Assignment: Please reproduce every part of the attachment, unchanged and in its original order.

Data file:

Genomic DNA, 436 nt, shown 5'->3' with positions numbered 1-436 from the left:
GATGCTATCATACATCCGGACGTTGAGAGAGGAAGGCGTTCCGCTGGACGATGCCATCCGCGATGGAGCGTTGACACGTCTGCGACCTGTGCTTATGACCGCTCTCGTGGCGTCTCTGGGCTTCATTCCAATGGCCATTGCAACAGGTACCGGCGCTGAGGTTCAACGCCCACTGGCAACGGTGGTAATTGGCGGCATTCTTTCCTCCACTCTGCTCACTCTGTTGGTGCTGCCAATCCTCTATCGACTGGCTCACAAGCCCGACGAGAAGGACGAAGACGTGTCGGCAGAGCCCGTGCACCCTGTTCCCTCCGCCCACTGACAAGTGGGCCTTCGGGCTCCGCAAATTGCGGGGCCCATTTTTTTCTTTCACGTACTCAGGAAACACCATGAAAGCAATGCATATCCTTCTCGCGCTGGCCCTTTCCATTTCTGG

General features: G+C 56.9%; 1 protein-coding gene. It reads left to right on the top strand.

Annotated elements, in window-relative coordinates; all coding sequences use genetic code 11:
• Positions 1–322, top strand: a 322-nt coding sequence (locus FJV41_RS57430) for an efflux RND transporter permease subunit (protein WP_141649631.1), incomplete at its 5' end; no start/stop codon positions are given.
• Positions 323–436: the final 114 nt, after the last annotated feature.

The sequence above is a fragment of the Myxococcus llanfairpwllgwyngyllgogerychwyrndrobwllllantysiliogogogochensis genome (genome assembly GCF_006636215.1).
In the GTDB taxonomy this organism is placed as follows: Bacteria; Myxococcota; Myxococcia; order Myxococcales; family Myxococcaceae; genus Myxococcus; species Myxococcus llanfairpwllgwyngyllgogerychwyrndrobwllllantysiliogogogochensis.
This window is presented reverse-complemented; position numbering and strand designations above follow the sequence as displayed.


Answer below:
Genomic DNA, 436 nt, shown 5'->3' with positions numbered 1-436 from the left:
GATGCTATCATACATCCGGACGTTGAGAGAGGAAGGCGTTCCGCTGGACGATGCCATCCGCGATGGAGCGTTGACACGTCTGCGACCTGTGCTTATGACCGCTCTCGTGGCGTCTCTGGGCTTCATTCCAATGGCCATTGCAACAGGTACCGGCGCTGAGGTTCAACGCCCACTGGCAACGGTGGTAATTGGCGGCATTCTTTCCTCCACTCTGCTCACTCTGTTGGTGCTGCCAATCCTCTATCGACTGGCTCACAAGCCCGACGAGAAGGACGAAGACGTGTCGGCAGAGCCCGTGCACCCTGTTCCCTCCGCCCACTGACAAGTGGGCCTTCGGGCTCCGCAAATTGCGGGGCCCATTTTTTTCTTTCACGTACTCAGGAAACACCATGAAAGCAATGCATATCCTTCTCGCGCTGGCCCTTTCCATTTCTGG

General features: G+C 56.9%; 1 protein-coding gene. It reads left to right on the top strand.

Annotated elements, in window-relative coordinates; all coding sequences use genetic code 11:
• Positions 1–322, top strand: a 322-nt coding sequence (locus FJV41_RS57430) for an efflux RND transporter permease subunit (protein WP_141649631.1), incomplete at its 5' end; no start/stop codon positions are given.
• Positions 323–436: the final 114 nt, after the last annotated feature.

The sequence above is a fragment of the Myxococcus llanfairpwllgwyngyllgogerychwyrndrobwllllantysiliogogogochensis genome (genome assembly GCF_006636215.1).
In the GTDB taxonomy this organism is placed as follows: Bacteria; Myxococcota; Myxococcia; order Myxococcales; family Myxococcaceae; genus Myxococcus; species Myxococcus llanfairpwllgwyngyllgogerychwyrndrobwllllantysiliogogogochensis.
This window is presented reverse-complemented; position numbering and strand designations above follow the sequence as displayed.